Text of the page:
Men’s and women’s track combine for five titles

Andrew David Kuczkowski, Reporter


Buffalo State’s men’s and women’s track and field teams both finished fifth out of the eight competing teams in the SUNYAC Championships leading into the NCAA Championships this past weekend.

The women’s team had many standouts, such as senior Jazmin Dunham, who won the 100-meter hurdles event with a time of 14.29 seconds, junior Sasa Vann, who won the 400-meter dash with a time of 56.87 seconds, and junior Treasure Glymph, who won the triple jump with the distance of 11.67 meters.

Junior Shuntone Pricher finished second in the 200-meter dash with a time of 25.34 seconds.

“Well, I am going through an injury right now,” Pricher said, “so it wasn’t the time I had expected, but it was pretty good. I had a personal best, even though I am having some difficulties. I am not going to let these injuries hold me back. I am still going to push through. It is coming to an end, so hopefully I can make some changes before the time is up.”

The men’s team had strong performances from juniors Austin Becker and Cory Cox, who won the 800-meter run and the long jump, respectively.

Senior Kyle Foster ran the 10k at SUNYACs and clocked a time of 33:40.42.

“I had mixed feelings because obviously I am a senior and I have been doing the 10k for four years,” Foster said, “so to not score is kind of tough, but at the same time, I knew the situation I had to be in and still gave it my all. I am not down about it.”

Becker set the record for the men’s 800-meter run with a time of 1:50.98, beating the previous time of 1:51.69.

“I went in pretty confident,” Becker said. “I am treating every meet and every chance I get right now like it’s the Nationals. Going out fast and trying to hold on. Definitely a surprise to me to run another 1:50.”

During this time of the year, all students are studying up on their classes and preparing for the finals. The track and field teams are still balancing their training for the meets and their classes as the Nationals are quickly approaching.

“With finals coming up, it’s kind of rough to balance the two,” Becker said. “I have been doing the best I can with it. I mean, I don’t miss classes and I get good grades and that, but it definitely does take a toll on you. Constantly running and being tired and sore to take care of your body.

“Then when you’re done with that, I got work and class and all those other things that I have to do, but I enjoy it. I feel like that’s what kind of pushes me as an athlete and to be a better student.”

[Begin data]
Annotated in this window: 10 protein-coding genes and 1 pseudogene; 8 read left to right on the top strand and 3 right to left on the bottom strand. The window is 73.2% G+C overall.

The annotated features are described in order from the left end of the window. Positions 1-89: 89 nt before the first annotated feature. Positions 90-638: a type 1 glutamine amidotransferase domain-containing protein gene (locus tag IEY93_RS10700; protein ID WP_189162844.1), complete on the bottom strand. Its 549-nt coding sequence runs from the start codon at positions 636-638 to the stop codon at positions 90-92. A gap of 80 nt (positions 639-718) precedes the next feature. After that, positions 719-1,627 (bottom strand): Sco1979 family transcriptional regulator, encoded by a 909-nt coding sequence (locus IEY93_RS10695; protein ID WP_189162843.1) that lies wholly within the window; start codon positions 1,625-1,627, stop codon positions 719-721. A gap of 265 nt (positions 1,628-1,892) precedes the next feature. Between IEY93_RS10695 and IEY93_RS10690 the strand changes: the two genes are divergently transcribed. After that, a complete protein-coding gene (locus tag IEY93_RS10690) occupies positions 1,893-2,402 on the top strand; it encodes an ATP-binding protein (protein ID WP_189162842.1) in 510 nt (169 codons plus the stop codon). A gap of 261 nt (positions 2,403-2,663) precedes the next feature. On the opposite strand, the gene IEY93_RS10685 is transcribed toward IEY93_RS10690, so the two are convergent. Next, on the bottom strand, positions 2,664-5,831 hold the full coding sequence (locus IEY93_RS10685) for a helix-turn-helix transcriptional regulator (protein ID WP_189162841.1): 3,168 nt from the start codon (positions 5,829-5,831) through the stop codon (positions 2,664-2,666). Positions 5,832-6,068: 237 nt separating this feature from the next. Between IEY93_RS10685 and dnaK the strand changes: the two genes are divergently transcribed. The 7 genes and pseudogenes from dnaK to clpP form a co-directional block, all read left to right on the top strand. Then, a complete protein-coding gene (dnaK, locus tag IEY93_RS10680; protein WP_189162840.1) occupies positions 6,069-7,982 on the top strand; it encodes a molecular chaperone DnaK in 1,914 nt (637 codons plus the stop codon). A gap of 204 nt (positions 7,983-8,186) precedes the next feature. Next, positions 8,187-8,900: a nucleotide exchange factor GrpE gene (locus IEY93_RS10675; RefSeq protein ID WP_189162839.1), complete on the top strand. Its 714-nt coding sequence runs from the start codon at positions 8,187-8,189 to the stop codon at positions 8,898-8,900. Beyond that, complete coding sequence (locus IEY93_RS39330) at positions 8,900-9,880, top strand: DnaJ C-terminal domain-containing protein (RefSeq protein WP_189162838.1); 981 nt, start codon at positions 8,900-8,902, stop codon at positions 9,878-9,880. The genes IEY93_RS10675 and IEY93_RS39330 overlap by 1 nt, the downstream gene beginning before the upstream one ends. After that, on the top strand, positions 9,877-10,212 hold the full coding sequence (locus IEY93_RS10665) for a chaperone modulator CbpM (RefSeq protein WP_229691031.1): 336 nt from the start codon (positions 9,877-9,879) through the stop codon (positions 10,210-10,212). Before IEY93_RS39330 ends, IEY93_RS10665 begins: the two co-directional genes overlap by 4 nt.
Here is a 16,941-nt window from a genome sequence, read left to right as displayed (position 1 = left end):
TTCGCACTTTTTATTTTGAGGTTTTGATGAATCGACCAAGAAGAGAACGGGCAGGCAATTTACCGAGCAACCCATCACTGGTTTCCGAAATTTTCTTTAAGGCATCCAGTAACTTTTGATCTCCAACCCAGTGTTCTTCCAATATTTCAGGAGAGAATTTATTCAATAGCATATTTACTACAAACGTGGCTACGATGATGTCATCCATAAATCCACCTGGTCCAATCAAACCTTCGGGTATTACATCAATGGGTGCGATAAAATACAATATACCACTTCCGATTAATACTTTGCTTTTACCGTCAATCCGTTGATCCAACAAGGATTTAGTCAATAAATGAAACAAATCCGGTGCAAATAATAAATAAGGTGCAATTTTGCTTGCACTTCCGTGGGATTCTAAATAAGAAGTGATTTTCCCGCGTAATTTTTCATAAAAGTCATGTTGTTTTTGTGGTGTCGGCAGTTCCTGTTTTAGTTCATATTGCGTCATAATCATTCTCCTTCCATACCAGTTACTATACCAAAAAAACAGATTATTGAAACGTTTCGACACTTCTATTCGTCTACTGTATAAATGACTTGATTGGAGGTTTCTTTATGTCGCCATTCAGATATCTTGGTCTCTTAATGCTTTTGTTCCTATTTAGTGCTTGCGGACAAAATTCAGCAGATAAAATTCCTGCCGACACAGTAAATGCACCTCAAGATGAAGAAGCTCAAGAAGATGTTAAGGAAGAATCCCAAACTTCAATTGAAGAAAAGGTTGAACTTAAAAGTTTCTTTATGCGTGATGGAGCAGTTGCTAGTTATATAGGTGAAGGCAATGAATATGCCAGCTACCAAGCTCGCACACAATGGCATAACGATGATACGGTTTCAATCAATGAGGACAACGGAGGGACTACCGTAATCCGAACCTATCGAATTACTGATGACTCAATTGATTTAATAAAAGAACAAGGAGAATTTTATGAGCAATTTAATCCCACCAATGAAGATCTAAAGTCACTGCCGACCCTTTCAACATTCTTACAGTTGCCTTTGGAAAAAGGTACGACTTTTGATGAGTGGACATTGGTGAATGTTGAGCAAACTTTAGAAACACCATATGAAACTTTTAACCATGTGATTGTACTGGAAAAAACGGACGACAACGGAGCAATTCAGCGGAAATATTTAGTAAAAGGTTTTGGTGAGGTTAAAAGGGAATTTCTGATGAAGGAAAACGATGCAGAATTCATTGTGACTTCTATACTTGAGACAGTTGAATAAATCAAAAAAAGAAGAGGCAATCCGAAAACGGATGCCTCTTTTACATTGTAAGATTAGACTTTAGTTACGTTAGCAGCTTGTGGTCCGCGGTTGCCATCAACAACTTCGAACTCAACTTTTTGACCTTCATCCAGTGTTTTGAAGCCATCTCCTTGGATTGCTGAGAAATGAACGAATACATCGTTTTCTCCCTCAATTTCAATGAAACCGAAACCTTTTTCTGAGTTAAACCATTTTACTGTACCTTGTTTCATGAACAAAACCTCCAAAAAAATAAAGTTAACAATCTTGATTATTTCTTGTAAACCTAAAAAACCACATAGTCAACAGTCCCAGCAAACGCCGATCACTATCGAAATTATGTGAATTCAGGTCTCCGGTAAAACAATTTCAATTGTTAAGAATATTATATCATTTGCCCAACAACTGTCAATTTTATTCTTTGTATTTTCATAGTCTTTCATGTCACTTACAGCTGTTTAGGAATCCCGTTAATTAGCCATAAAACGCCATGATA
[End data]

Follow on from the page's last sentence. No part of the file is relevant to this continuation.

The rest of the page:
Pricher believes that the juggling of both lives “is about being disciplined.”

“At times, it can be a bit overwhelming,” Pricher said, “especially during the time of finals and things like that. And we still have to travel and come back to take tests. It does get a little difficult, but they prepare us for these times. So it’s like every opportunity that we get when we travel and stuff, you have to bring your work with you.”

Foster saw the benefits of being on the team and how the relationships he developed helped him as a student-athlete.

“Honestly, sometimes it would help, because being a student comes first, so being an athlete would help me cope with stress a little bit,” Foster said. “I was able to build a strong support group of friends whenever I was feeling down or stressed out about it. And often times I would help rely on the team and the team would rely on me. Being an athlete takes up three to five hours of your day, so that cuts back on studying or extra-curricular activities. But I feel like I was able to balance it well for four years.”

The NCAA championships will be held at St. Lawrence in Canton, Ohio from May 21 to the 23.

“I am just going to run my race; I have been running consistent,” Becker said. “I got to take the bull by the horns and go after it in prelims and once I make finals, if I do make finals, and try to win the whole thing.”

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